THUNDER BAY – The Thunder Bay District Health Unit says routine water test earlier this month showed the presence of blue-green algae at Surprise Lake.
The tests, conducted on Sept. 17, were done by the Ministry of the Environment, Conservation and Parks, which is conducting toxin samples on the water sample.
Until the results are known, the health unit reminds the public that when blue-green algae blooms are present, and for about two weeks after they dissipate, it’s wise to avoid the water as a precaution and not swim in it, drink it or use it for household purposes.
The public is also reminded to keep pets away from the water, because their smaller size makes them more vulnerable to potential toxins.
Blue-green algae are microscopic organisms that are naturally present in lakes and streams, but can increase in warm, shallow surface water and form blooms that make the water look like green pea soup or turquoise paint.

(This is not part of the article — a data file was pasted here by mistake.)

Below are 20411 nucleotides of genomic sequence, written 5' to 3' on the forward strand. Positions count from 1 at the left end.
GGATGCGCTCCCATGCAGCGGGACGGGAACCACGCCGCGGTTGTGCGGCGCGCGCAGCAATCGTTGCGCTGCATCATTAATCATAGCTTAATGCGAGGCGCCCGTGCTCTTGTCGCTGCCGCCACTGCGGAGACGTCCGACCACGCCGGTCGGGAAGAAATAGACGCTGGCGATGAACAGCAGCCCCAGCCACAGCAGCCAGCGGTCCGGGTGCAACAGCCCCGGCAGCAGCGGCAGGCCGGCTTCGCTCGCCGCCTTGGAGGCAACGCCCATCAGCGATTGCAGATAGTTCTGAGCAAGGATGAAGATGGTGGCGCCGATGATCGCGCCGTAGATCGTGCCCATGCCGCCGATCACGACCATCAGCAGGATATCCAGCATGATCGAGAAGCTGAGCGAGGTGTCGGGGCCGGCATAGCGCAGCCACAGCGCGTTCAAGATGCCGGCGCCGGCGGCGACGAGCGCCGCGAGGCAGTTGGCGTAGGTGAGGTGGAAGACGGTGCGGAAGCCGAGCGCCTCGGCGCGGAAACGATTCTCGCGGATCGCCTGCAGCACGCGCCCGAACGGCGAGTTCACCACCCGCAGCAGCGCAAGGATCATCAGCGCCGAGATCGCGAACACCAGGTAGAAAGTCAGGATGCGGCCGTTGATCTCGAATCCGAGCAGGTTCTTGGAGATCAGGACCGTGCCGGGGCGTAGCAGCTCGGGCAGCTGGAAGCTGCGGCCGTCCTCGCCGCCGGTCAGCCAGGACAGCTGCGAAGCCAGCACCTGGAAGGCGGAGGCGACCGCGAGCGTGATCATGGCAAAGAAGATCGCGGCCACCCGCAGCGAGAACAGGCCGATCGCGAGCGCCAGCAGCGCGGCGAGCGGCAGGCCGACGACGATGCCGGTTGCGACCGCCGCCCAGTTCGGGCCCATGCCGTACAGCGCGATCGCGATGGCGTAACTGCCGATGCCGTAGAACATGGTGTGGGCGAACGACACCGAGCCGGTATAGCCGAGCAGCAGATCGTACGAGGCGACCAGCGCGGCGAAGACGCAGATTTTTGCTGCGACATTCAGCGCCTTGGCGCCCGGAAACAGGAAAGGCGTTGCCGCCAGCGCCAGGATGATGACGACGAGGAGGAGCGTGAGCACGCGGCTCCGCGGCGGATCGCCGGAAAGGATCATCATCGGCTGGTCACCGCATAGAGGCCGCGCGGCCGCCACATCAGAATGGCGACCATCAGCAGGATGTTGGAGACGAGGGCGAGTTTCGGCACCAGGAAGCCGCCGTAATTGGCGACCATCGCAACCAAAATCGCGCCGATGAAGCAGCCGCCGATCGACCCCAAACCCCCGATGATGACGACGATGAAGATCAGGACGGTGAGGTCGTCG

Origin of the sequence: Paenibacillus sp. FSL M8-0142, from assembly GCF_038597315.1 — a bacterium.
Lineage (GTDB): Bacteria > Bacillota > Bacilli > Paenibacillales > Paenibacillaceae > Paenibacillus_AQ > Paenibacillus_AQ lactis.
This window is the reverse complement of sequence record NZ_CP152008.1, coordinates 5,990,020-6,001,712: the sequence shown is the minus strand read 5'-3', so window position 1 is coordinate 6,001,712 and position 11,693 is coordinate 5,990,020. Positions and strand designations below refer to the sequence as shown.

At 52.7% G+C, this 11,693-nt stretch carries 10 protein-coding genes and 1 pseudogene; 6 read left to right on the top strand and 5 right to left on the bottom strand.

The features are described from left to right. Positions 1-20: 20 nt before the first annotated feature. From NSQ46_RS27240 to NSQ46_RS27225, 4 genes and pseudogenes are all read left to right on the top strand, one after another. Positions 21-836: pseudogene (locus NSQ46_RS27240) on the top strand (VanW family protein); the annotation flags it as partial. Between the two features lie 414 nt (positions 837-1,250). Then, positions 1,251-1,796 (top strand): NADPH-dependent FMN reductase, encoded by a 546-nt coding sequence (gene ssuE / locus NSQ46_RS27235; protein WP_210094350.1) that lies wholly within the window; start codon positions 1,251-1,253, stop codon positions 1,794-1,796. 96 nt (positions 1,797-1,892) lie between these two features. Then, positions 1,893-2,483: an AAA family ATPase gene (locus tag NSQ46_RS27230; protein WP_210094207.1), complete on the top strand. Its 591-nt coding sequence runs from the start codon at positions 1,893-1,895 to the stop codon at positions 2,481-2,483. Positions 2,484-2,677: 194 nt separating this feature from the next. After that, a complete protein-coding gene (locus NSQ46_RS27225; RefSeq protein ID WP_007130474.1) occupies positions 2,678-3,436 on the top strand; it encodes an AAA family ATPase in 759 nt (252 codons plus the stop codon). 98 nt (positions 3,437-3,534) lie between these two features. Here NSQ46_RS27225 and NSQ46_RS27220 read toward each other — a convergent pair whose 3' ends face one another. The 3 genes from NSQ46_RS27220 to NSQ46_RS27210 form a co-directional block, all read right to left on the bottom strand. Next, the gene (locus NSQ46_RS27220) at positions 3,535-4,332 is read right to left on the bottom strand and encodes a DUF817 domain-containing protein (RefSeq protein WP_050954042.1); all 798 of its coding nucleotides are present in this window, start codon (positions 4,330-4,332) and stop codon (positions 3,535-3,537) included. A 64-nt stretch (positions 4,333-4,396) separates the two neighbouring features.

Some blooms form toxins that pose health risks to people and animals when consumed, inhaled, or in some cases, just from skin contact.
If contact does occur, the health unit advises to wash the area with soap and water and rinse with clean water to remove the algae.
While relatively rare in this region, with rising water temperatures they could become more common.
Surprise Lake is located near Gorham Township, north of Thunder Bay.